It is essentially a binary language, just like what machines use.

Unless they never stop vocalising, it isn't really binary as you have O, U and silence. Binary signals just have high and low, or on and off. Tri-state stuff is distinguished from plain old binary.

How can each word be differentiated without any pauses between words?

So, study of spoken language isn't my forte, but I note that many foreign languages that I do not understand do not have word-boundaries that I can recognise... they just seem like more-or-less seamless flows of sound, broken up into sentences. I can understand the word boundaries in languages I'm more familiar with, because I recognise individual word-sounds and my brain does the parsing for me.


If you really wanted, you could consider having a special sequence to defined End-Of-Word, but that just seems unnecessary and would take up valuable conversation time.

You'd probably still want to pause for end-of-sentence though.

Assuming you can get past the above problem, will it simply take too long for them to convey information?

Depends how fast they can modulate their voices, doesn't it?

For a technological example, consider radioteletype, aka RTTY (sound sample, youtube link) which can give you 60 words per minute, which is less than half the rate of spoken english (faster rates do exist, but they're not reall meat-emulateable). This is done by sending one character at a time, 5 bits per character. The efficiency at which you can send information depends on how you've put together your lexicon. Morse operators used many specialist abbreviations for important common words, questions and answers. Your language probably needs the same. Uncommon words might take much longer to say, which means that unless the race is quite patient they might have issues communicating complex or technological concepts.

For non-technological examples, consider birdsong. I'm having trouble with the precise search terms that will be of most use to you, but trilled portions of birdsong can go as high as 30 distinct pulses per second (1800 bits per minute, 6 times faster than the basic RTTY mode). That needs some fairly sophisticated muscles and brains to do that trick, though.

  • $\begingroup$ It is not Tri-state. There are no pauses between words within a sentence. $\endgroup$ – overlord - Reinstate Monica Sep 19 at 21:56
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    $\begingroup$ @overlord: Many languages exhibit continuous phonation with no pauses between the words in a syntactic group -- French or Italian or Spanish or Romanian or Hungarian etc. And even in English syntactic groups which can be pronounced continuously are pronounced continuously -- inter-word breaks occur only when continuous phonation would generate a forbidden consonant cluster. $\endgroup$ – AlexP Sep 19 at 22:05
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    $\begingroup$ @overlord I didn't say between words in a sentence. Do your peeps start making noises as soon as they are born, and continue until they die? If so, its binary. If they ever go silent, then clearly it is a tri-state system. $\endgroup$ – Starfish Prime Sep 20 at 7:15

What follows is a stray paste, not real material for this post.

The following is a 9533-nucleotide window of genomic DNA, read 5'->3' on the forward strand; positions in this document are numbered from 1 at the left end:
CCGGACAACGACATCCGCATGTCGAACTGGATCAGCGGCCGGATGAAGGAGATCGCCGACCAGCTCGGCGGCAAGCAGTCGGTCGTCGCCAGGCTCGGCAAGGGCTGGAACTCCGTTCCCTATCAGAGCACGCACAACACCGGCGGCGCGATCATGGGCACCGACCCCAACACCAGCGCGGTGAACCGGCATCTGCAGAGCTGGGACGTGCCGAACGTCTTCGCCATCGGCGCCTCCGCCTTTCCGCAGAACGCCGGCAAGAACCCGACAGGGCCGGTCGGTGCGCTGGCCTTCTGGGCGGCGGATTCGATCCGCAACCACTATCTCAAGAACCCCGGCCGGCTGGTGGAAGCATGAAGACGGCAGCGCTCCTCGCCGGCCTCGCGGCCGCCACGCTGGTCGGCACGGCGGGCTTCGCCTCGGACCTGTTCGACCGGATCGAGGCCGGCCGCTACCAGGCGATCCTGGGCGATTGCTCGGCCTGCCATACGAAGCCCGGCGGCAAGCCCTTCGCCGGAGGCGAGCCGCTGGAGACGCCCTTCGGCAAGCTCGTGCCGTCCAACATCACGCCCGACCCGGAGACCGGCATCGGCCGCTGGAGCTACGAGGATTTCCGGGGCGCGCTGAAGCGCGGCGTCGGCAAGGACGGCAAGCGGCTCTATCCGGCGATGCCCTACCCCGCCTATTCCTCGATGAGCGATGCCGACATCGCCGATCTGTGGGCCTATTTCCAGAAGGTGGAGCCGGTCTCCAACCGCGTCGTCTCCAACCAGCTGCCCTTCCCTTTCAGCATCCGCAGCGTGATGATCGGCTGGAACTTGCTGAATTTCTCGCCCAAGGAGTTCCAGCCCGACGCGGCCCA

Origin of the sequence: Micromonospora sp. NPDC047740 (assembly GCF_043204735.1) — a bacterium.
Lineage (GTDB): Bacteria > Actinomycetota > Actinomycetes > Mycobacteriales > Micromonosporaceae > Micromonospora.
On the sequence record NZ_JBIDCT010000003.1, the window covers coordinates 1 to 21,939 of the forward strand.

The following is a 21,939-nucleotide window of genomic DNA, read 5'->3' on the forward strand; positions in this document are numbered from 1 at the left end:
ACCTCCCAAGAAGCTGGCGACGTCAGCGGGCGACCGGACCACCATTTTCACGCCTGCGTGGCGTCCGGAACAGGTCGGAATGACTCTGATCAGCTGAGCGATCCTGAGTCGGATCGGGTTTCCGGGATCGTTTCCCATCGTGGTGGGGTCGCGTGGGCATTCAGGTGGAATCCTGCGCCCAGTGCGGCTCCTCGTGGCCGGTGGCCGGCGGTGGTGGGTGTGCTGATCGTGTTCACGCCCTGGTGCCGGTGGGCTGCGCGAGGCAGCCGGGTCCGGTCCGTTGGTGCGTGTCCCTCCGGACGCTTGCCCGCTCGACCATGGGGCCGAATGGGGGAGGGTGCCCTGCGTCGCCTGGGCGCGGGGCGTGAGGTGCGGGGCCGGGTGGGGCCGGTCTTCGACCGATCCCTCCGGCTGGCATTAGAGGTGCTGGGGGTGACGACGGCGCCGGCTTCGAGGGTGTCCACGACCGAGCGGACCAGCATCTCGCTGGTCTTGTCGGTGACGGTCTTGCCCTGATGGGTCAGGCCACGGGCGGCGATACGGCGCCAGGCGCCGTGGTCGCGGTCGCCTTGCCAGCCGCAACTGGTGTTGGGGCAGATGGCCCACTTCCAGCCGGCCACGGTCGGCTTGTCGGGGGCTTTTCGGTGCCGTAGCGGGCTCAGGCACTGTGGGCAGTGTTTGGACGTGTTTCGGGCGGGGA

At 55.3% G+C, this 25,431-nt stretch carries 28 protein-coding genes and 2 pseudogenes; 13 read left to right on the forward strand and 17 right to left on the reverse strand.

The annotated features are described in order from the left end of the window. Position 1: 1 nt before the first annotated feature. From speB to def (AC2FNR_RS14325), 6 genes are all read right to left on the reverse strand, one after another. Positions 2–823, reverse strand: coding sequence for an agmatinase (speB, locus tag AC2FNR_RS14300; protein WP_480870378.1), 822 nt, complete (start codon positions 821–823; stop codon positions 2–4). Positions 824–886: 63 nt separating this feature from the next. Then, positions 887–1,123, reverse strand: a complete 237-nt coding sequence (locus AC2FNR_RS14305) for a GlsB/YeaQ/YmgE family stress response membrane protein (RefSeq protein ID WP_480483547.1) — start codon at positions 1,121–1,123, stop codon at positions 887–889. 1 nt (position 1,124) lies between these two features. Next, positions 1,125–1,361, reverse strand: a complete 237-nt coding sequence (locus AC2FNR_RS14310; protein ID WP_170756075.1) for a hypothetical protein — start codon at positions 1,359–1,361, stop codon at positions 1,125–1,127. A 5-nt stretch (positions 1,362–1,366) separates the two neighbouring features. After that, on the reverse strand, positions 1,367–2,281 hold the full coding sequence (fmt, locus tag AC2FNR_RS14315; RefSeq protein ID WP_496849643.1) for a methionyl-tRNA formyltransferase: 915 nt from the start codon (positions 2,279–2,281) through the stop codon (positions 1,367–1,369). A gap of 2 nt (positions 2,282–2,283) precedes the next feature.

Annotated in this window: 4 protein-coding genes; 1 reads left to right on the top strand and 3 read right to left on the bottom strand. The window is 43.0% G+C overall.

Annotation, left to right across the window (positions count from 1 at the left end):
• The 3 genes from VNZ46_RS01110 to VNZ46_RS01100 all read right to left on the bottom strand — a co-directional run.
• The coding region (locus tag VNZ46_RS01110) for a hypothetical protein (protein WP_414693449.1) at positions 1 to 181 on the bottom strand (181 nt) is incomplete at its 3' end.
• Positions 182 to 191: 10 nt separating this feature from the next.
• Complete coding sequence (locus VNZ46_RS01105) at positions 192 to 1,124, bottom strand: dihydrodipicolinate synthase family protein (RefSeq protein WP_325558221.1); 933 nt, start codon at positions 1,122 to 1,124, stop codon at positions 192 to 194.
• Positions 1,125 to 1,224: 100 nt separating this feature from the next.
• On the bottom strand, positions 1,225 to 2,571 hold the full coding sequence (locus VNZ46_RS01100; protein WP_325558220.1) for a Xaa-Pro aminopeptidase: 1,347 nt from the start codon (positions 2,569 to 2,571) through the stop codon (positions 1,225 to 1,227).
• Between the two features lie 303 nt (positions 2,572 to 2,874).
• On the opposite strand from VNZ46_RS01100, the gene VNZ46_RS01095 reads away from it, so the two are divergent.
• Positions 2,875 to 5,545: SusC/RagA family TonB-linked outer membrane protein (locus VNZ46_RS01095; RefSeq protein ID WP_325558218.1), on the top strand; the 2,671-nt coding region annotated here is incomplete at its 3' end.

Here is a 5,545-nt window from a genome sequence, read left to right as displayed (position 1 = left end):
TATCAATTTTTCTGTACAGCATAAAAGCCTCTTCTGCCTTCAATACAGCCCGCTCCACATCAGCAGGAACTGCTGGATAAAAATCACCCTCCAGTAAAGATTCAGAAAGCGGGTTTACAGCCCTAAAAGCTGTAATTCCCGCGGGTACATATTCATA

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    $\begingroup$ @overlord, the question says "Using only two sounds, and slight pauses between words". $\endgroup$ – Ray Butterworth Sep 20 at 13:30
  • $\begingroup$ @RayButterworth I FORGOT TO DELETE THAT PART, no wonder everyone has been so confused. Thank you for pointing that out! $\endgroup$ – overlord - Reinstate Monica Sep 20 at 13:35

Latin written with scripta continua had words without spaces. I have observed that some modern Italian speakers also string their words together without spaces except when they need to breathe. The key I think it to recognize words as such as soon as they are spoken and mentally file each one as you hear it and get ready for the next.

The other thing about people is that there are many ways to inflect the sounds O and U. Extra or different emphasis can denote the start or end of the word: for example U U U U U U is not the same as U U U U U U. You can tell I am emphasizing my U because it is louder, and also my eyes bug out slightly and I spit.

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    $\begingroup$ (1) That is scriptio continua, obviously. (2) French is a much better example than Italian. In French, individual words do not have dynamic stress; rather, dynamic stress belongs to a phrase / syntactic group / rhythm group, and such rhythm groups are pronounced with no inter-word boundaries. C'est parfaitement vrai is pronounced [sɛpaʁfɛtmɑ̃ˈvʁɛ]. $\endgroup$ – AlexP Sep 19 at 21:52
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    $\begingroup$ In some forms of written Japanese there are no spaces either, even to this day. $\endgroup$ – Alice Sep 20 at 9:32

It could function, but how would it evolve?

A two-sound language is basically binary and is perfectly capable of transmitting arbitrary amounts of information. However, unless the species was constructed artificially or they voluntarily adopted this system after evolving a culture, it seems unlikely that such a species would ever evolve the ability to talk in the first place.

Human language evolved from simpler sounds, each conveying a unique concept, long before we began stringing them together into words and sentences. While the exact sounds early humans used are unknown, we can make guesses; suppose that humming was a sound made while pleased or satisfied, hissing when angry or in pain, a grunt when ready to travel, etc. This could serve as a proto-language where the species was already accustomed to communicating intent through sound, which could lead to using these sounds to convey greater meaning through analogy, like using "ma" (a sound conveying comfort) for mother or water.